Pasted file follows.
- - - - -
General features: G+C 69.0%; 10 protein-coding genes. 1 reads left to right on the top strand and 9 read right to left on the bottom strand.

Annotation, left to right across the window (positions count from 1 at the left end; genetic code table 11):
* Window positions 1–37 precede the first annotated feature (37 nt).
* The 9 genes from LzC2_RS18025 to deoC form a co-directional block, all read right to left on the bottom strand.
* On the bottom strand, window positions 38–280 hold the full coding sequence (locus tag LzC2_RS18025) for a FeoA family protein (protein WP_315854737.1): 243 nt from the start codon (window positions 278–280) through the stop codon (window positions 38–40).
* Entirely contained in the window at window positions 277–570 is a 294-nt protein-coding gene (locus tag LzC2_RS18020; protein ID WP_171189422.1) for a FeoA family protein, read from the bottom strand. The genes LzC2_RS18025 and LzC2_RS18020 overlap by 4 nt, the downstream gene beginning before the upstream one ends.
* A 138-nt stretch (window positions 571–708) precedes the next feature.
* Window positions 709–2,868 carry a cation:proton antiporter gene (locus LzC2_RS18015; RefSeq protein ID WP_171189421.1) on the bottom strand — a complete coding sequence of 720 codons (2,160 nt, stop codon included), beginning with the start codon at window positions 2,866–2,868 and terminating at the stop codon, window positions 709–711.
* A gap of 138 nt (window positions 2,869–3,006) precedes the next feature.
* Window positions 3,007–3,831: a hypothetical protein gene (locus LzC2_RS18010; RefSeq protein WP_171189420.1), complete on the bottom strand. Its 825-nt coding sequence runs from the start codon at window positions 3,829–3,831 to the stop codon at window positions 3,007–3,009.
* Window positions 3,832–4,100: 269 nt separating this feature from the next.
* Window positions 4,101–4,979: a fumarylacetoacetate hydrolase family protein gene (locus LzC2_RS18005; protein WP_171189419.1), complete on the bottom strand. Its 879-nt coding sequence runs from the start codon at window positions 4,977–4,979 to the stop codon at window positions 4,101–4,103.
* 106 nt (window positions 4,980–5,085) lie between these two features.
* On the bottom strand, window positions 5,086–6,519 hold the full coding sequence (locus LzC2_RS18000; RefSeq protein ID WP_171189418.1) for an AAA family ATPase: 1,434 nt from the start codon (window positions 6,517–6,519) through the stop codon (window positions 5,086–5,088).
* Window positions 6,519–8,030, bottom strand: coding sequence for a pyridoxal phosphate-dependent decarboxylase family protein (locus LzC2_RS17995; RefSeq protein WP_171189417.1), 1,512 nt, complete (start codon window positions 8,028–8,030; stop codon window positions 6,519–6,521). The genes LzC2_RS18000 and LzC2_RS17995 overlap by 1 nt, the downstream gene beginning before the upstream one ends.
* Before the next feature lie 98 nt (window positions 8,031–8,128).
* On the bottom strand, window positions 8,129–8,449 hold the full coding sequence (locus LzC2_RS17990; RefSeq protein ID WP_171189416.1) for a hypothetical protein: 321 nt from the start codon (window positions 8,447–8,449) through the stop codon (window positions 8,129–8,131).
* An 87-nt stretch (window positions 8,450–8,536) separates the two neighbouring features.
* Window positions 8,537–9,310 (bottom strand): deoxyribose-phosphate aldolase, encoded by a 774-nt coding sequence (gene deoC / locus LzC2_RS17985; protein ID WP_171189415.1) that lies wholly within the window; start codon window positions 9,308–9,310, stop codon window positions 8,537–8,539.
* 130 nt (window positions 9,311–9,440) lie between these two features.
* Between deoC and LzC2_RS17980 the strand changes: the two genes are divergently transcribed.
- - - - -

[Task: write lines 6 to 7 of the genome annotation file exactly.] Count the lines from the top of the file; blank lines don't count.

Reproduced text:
* Entirely contained in the window at window positions 277–570 is a 294-nt protein-coding gene (locus tag LzC2_RS18020; protein ID WP_171189422.1) for a FeoA family protein, read from the bottom strand. The genes LzC2_RS18025 and LzC2_RS18020 overlap by 4 nt, the downstream gene beginning before the upstream one ends.
* A 138-nt stretch (window positions 571–708) precedes the next feature.